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Americans Say They Want Eco-Friendly Vacations. But Few Make It a Priority

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The start of summer travel season is underway, and Americans are crowding into airports, interstates, and cruise terminals, family in tow, to get away from it all for a week or two. A lot of them will be thinking about sustainability: the carbon emissions entailed by this yearly mass exodus, and the whether the ice in Glacier National Park is going to be around for much longer, or if there’ll be any unbleached coral to see on snorkeling outings a few years down the line. It’s just that not a lot of them are going to change their plans because of it.

Those were some of the findings of a recent survey conducted by The Harris Poll on behalf of TIME. Just over half (56%) of the more than 1,000 respondents said that their vacations’ environmental impact was at least somewhat important to them. It wasn’t exactly the biggest concern among vacationers—92% said that cost was “somewhat important” or “very important,” 85% placed importance on dining options, and 75% would prioritize prospects for socializing. Still, if most people are thinking about the environment when they plan their trips, it seems like that would make a difference in the carbon footprint of this summer’s travel season.


Read more: There Needs to Be a Climate Tax for Frequent Fliers

The catch is that just because people thought the environment was important, doesn’t mean they plan to do anything about it. Only 17% of respondents said they’d spend more money to make their trips more environmentally friendly, by switching to an airline with more investments in decarbonized aviation fuel, for instance, or by renting an EV instead of a gasoline car. Even fewer, 12%, have ever actually changed their plans for the sake of the planet, such as taking a train instead of flying, for instance, or visiting somewhere closer to home. In both cases, younger generations are much more likely to do so than people over the age of 55.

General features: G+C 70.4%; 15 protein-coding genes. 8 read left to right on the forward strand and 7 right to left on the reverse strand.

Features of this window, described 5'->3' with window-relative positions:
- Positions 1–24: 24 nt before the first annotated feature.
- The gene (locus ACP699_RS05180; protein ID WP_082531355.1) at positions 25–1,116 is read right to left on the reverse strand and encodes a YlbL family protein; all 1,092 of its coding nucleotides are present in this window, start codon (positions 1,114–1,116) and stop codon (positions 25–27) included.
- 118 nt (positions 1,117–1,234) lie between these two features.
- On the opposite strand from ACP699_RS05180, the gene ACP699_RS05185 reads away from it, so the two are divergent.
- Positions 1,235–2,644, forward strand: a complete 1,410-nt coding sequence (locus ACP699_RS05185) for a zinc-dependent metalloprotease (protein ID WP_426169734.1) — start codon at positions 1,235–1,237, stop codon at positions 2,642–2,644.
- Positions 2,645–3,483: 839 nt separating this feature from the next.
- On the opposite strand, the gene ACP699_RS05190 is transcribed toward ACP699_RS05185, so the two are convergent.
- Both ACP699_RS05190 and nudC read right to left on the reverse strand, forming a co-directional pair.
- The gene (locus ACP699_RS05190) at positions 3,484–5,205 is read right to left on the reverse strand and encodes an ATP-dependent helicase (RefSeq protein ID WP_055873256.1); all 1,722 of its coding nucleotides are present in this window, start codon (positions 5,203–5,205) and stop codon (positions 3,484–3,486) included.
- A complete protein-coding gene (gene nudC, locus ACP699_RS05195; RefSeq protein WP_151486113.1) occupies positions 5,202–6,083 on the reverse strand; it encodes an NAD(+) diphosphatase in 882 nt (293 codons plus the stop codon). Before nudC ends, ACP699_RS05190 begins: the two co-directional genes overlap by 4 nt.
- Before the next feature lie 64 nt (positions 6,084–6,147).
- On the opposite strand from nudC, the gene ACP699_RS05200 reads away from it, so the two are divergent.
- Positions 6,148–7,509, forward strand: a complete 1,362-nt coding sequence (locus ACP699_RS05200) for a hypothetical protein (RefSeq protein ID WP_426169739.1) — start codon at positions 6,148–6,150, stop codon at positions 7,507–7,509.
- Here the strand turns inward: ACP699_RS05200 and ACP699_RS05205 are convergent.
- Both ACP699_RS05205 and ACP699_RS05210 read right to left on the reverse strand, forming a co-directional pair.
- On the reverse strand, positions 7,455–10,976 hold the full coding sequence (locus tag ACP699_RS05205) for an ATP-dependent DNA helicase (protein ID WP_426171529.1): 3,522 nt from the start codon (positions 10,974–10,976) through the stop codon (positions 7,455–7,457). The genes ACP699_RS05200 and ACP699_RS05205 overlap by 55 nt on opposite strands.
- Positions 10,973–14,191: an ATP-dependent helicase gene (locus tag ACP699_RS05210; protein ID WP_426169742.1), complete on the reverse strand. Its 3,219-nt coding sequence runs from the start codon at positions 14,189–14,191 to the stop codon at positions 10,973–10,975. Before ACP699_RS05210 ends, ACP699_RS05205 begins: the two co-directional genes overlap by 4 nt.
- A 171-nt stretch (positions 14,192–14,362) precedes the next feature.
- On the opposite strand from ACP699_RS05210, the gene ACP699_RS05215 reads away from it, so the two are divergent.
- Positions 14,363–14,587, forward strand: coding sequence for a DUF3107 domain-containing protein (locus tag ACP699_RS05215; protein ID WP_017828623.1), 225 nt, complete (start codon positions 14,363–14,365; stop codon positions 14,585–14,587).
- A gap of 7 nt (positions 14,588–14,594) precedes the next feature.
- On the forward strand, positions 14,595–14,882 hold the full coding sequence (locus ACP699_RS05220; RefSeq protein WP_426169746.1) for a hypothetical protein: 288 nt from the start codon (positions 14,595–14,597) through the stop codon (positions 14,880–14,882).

Those numbers are sobering for anyone hoping that a wave of customer demand is going to force airlines and cruise companies to cut their emissions. Worse still, they’re almost certainly an overestimate. Ujwal Arkalgud, who studies consumer decision-making at Lux Research, has done a lot of studies asking consumers if they’ll pay more for more environmentally-friendly products, then following up on what they actually do in the real world. The results aren’t pretty. “If 20% of a cohort says I’m willing to pay more, the reality is about half that [does it],” says Arkalgud. “We have an idealized self, but when the rubber hits the road and we actually have to make the purchasing decision, it’s usually a very disappointing outcome.”

Read more: The Cruise Industry Is On a Course For Climate Disaster

That’s the reason why many environmentalists tend to focus on getting regulations on businesses passed in government, or pressuring them through shareholder activism, rather than simply trying to get companies to offer more sustainable options and hoping consumers will pick them out. Unless whatever new product they’re selling is cheaper or better than what’s already out there, very few people are going to buy it.

Often, people don’t even have a good idea of what products are actually sustainable, or what sustainability even means. From Arkalgud’s past research, he estimates that only a tiny fraction of consumers, around 1%, actually share a common understanding of the term “sustainability.”

“We haven’t even checked if people understand what this thing is, yet we’re trying to sell them something,” he says. “And we really blame the consumer?”

That lines up with the results of TIME’s survey. For example, taking a cruise to a destination releases far more greenhouse gas emissions per person than simply flying there and staying in a hotel. Yet, when asked about environmentally responsible modes of travel, respondents were actually more likely to rank cruising as being climate-friendly compared to flying.

The situation is a bit like the U.S. market for cigarettes, says Arkalgud. Doctors have known that cigarettes are bad for you for decades, but it took years for it to really sink in for the public. Only then, in the course of many decades, did people begin avoiding tobacco on their own. The same may happen one day for vacationers and other consumers, with people choosing to travel more sustainably even if there’s an extra cost, or it means not visiting their ideal destination. It’s just that we don’t have decades to wait.

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Write to Alejandro de la Garza at alejandro.delagarza@time.com